Senior State Department and Pentagon officials Friday host a meeting of leaders of six Iraqi opposition groups. It is the most prominent event to date in an ongoing Bush administration effort to encourage the groups to work together.
The meeting being held at the State Department is the latest in a series of U.S. contacts with the Iraqi opposition aimed at encouraging cooperation among the disparate factions, and planning for the post-Saddam era in Iraq in line with the administration's stated goal of "regime change."
Those expected to attend include Ahmed Chalabi, head of the umbrella group the Iraqi National Congress, the INC, along with the leaders or representatives of two major Kurdish factions, and others including monarchist and Islamic opponents of Saddam Hussein.
The Congress in 1997 authorized nearly $100 million to support various INC activities. But the London-based group has been involved in a long-running dispute with the State Department over its accounting of U.S. funds, and officials in recent months been cultivating ties with the other groups invited to the meeting.
The gathering comes amid broad speculation about possible U.S. military action to oust Saddam Hussein, and follows a stern broadcast address by the Iraqi leader Wednesday night warning that any military force that attacked Iraq would "die in disgraceful failure."
White House officials said the Saddam speech did not alter President Bush's views on Iraq in any way, while State Department spokesman Philip Reeker dismissed it as "bluster."
"Saddam's comments are a bluster from an internationally-isolated dictator," he said, "demonstrative yet again that his regime shows no intention to live up to its obligations under U.N. Security Council resolutions. Those obligations are about disarmament. The President and the Secretary have been quite clear. We continue to leave all our options available regarding Iraq. Saddam Hussein's regime remains a serious threat to the Iraqi people, to the people of the region, to the neighbors of Iraq and to international peace and stability."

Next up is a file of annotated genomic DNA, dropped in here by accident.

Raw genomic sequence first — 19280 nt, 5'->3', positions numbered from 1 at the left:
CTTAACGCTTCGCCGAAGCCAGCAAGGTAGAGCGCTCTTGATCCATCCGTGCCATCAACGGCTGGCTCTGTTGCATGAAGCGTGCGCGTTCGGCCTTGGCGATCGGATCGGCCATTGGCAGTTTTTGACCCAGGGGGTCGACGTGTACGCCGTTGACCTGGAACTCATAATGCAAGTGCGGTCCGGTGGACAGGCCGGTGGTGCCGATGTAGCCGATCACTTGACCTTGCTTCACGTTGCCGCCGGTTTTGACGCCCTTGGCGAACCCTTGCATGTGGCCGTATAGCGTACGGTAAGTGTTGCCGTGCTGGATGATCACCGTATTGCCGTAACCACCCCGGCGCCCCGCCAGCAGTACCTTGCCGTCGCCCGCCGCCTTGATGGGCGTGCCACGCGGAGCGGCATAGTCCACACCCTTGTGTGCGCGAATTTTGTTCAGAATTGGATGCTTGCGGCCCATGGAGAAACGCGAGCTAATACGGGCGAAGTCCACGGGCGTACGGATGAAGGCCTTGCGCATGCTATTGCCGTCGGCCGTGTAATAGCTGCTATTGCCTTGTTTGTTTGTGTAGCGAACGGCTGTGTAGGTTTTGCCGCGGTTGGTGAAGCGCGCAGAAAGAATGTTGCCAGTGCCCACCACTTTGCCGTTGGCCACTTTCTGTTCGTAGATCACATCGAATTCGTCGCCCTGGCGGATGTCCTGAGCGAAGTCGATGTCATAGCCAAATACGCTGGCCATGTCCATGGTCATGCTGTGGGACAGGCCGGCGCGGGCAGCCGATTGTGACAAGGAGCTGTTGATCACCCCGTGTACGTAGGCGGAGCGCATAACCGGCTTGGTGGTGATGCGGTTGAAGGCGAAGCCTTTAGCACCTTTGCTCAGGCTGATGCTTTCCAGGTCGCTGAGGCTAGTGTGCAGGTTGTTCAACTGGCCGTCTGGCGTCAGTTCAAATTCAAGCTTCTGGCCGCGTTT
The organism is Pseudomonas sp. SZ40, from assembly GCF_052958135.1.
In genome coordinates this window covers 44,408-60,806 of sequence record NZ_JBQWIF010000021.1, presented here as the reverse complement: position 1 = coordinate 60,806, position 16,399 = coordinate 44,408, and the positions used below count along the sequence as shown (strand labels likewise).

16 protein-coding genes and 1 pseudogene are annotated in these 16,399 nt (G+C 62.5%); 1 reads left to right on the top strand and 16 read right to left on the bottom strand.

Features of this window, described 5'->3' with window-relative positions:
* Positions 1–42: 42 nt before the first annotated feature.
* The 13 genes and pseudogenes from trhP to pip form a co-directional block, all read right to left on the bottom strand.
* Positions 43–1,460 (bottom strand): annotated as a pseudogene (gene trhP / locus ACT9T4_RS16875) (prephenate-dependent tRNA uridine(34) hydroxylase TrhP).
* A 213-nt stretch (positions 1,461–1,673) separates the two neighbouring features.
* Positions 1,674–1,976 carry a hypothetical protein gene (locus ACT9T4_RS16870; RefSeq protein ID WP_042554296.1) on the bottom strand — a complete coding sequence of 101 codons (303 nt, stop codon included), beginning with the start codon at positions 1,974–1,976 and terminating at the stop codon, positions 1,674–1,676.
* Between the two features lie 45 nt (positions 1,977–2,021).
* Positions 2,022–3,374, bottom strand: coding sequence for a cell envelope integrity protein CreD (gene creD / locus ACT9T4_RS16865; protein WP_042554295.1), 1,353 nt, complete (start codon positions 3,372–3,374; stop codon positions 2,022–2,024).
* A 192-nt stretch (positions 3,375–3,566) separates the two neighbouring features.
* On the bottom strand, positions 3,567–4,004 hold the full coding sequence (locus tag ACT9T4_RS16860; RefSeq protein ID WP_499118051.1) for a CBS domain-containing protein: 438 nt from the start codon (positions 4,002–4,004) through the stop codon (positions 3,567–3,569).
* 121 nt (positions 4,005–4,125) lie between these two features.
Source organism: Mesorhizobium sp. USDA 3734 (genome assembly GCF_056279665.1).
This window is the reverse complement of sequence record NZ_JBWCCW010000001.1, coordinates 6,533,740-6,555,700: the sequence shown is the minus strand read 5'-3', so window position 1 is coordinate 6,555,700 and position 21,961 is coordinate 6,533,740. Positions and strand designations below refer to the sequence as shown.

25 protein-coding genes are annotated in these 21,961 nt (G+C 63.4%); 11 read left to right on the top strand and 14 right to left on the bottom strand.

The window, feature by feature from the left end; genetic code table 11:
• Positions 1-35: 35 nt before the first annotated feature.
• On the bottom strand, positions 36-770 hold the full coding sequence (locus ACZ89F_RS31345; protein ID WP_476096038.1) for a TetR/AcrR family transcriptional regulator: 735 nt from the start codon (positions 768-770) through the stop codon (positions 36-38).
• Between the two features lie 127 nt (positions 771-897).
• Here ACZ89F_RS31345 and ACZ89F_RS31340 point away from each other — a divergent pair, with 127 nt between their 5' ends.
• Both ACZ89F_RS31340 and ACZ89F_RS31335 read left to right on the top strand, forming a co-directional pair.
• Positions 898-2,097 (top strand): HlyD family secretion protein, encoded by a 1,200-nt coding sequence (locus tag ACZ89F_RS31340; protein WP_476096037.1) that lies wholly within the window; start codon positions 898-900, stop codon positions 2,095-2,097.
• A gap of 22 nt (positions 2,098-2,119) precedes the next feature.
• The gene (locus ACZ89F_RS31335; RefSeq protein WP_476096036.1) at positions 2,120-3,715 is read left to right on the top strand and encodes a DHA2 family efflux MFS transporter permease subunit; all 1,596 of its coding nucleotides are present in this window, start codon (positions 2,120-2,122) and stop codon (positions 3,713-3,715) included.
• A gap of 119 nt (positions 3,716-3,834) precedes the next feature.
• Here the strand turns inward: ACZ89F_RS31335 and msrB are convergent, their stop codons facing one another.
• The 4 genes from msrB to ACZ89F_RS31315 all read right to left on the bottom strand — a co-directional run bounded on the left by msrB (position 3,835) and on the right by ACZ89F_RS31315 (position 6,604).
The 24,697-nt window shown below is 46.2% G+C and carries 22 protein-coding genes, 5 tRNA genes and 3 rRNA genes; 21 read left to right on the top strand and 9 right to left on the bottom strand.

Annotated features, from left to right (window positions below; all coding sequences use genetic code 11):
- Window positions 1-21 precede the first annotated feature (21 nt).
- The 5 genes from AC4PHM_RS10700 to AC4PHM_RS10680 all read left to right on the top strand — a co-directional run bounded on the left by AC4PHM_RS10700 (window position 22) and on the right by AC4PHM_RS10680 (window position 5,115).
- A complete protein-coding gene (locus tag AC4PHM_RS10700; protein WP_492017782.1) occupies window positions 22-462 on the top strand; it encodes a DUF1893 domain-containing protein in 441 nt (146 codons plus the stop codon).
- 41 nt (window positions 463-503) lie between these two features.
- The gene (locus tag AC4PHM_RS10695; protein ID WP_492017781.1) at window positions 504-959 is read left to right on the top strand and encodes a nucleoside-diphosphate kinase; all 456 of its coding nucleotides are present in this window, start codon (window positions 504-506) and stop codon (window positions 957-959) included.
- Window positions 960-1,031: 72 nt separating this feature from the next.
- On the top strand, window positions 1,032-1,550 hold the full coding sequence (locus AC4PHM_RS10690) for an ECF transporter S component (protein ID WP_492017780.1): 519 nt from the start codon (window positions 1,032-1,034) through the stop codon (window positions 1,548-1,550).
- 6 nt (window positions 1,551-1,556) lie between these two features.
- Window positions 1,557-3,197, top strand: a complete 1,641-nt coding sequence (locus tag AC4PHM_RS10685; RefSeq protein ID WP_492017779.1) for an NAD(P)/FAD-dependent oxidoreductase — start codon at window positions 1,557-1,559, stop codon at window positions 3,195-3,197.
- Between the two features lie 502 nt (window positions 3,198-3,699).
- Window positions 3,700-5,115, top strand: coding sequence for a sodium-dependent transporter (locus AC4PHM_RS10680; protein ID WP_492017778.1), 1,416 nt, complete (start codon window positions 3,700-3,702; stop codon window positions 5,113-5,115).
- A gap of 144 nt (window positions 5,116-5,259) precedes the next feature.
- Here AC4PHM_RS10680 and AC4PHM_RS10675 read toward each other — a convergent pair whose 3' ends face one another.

A White House spokesman reiterated that President Bush has not decided on any particular course of action with regard to Iraq and will consult with Congress and U.S. friends and allies "as we move forward."
At a Washington news conference Thursday, a spokesman for the INC, Sharif Ali, said he expects the opposition groups to speak with a united voice at the State Department meeting.
Mr. Ali said if the United States moved against Saddam, he did not foresee a need for prolonged military operations because he said, support for the Iraqi leader is evaporating in the army and elsewhere, and no one would defend him.